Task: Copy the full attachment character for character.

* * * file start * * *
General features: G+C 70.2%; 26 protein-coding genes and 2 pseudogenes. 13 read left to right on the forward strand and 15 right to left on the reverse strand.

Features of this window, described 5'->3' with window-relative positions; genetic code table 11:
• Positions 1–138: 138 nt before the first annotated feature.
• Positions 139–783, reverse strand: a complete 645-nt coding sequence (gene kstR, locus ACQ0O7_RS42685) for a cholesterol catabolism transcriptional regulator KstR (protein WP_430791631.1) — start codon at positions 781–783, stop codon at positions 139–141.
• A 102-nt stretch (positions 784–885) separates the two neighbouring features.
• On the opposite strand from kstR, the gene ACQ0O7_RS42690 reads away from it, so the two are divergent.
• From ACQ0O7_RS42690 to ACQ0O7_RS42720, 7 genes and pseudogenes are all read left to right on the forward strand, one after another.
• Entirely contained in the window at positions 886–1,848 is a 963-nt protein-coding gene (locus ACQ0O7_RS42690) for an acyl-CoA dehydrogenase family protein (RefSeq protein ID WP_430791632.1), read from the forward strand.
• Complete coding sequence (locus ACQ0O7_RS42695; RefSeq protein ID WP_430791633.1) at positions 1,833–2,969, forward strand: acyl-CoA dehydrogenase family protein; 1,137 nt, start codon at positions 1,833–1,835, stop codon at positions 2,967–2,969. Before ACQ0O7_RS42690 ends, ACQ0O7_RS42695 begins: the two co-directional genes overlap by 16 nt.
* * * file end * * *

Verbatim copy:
General features: G+C 70.2%; 26 protein-coding genes and 2 pseudogenes. 13 read left to right on the forward strand and 15 right to left on the reverse strand.

Features of this window, described 5'->3' with window-relative positions; genetic code table 11:
• Positions 1–138: 138 nt before the first annotated feature.
• Positions 139–783, reverse strand: a complete 645-nt coding sequence (gene kstR, locus ACQ0O7_RS42685) for a cholesterol catabolism transcriptional regulator KstR (protein WP_430791631.1) — start codon at positions 781–783, stop codon at positions 139–141.
• A 102-nt stretch (positions 784–885) separates the two neighbouring features.
• On the opposite strand from kstR, the gene ACQ0O7_RS42690 reads away from it, so the two are divergent.
• From ACQ0O7_RS42690 to ACQ0O7_RS42720, 7 genes and pseudogenes are all read left to right on the forward strand, one after another.
• Entirely contained in the window at positions 886–1,848 is a 963-nt protein-coding gene (locus ACQ0O7_RS42690) for an acyl-CoA dehydrogenase family protein (RefSeq protein ID WP_430791632.1), read from the forward strand.
• Complete coding sequence (locus ACQ0O7_RS42695; RefSeq protein ID WP_430791633.1) at positions 1,833–2,969, forward strand: acyl-CoA dehydrogenase family protein; 1,137 nt, start codon at positions 1,833–1,835, stop codon at positions 2,967–2,969. Before ACQ0O7_RS42690 ends, ACQ0O7_RS42695 begins: the two co-directional genes overlap by 16 nt.